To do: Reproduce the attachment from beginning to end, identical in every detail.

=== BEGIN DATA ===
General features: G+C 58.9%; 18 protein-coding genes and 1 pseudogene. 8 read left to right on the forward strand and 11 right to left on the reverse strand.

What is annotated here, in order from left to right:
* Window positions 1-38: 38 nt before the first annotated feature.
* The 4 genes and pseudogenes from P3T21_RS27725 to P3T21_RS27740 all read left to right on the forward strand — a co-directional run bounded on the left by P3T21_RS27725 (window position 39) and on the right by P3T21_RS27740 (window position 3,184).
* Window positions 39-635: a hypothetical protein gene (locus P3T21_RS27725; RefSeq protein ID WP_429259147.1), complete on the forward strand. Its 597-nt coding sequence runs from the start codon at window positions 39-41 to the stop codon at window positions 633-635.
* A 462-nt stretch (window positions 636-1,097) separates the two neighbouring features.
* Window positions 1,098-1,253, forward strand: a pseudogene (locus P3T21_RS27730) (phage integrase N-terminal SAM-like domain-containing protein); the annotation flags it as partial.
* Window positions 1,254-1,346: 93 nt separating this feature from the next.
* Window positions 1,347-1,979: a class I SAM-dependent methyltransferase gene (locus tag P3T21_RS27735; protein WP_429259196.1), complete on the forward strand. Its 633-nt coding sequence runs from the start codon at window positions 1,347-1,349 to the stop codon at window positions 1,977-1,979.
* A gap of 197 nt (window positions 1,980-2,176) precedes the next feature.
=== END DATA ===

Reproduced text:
General features: G+C 58.9%; 18 protein-coding genes and 1 pseudogene. 8 read left to right on the forward strand and 11 right to left on the reverse strand.

What is annotated here, in order from left to right:
* Window positions 1-38: 38 nt before the first annotated feature.
* The 4 genes and pseudogenes from P3T21_RS27725 to P3T21_RS27740 all read left to right on the forward strand — a co-directional run bounded on the left by P3T21_RS27725 (window position 39) and on the right by P3T21_RS27740 (window position 3,184).
* Window positions 39-635: a hypothetical protein gene (locus P3T21_RS27725; RefSeq protein ID WP_429259147.1), complete on the forward strand. Its 597-nt coding sequence runs from the start codon at window positions 39-41 to the stop codon at window positions 633-635.
* A 462-nt stretch (window positions 636-1,097) separates the two neighbouring features.
* Window positions 1,098-1,253, forward strand: a pseudogene (locus P3T21_RS27730) (phage integrase N-terminal SAM-like domain-containing protein); the annotation flags it as partial.
* Window positions 1,254-1,346: 93 nt separating this feature from the next.
* Window positions 1,347-1,979: a class I SAM-dependent methyltransferase gene (locus tag P3T21_RS27735; protein WP_429259196.1), complete on the forward strand. Its 633-nt coding sequence runs from the start codon at window positions 1,347-1,349 to the stop codon at window positions 1,977-1,979.
* A gap of 197 nt (window positions 1,980-2,176) precedes the next feature.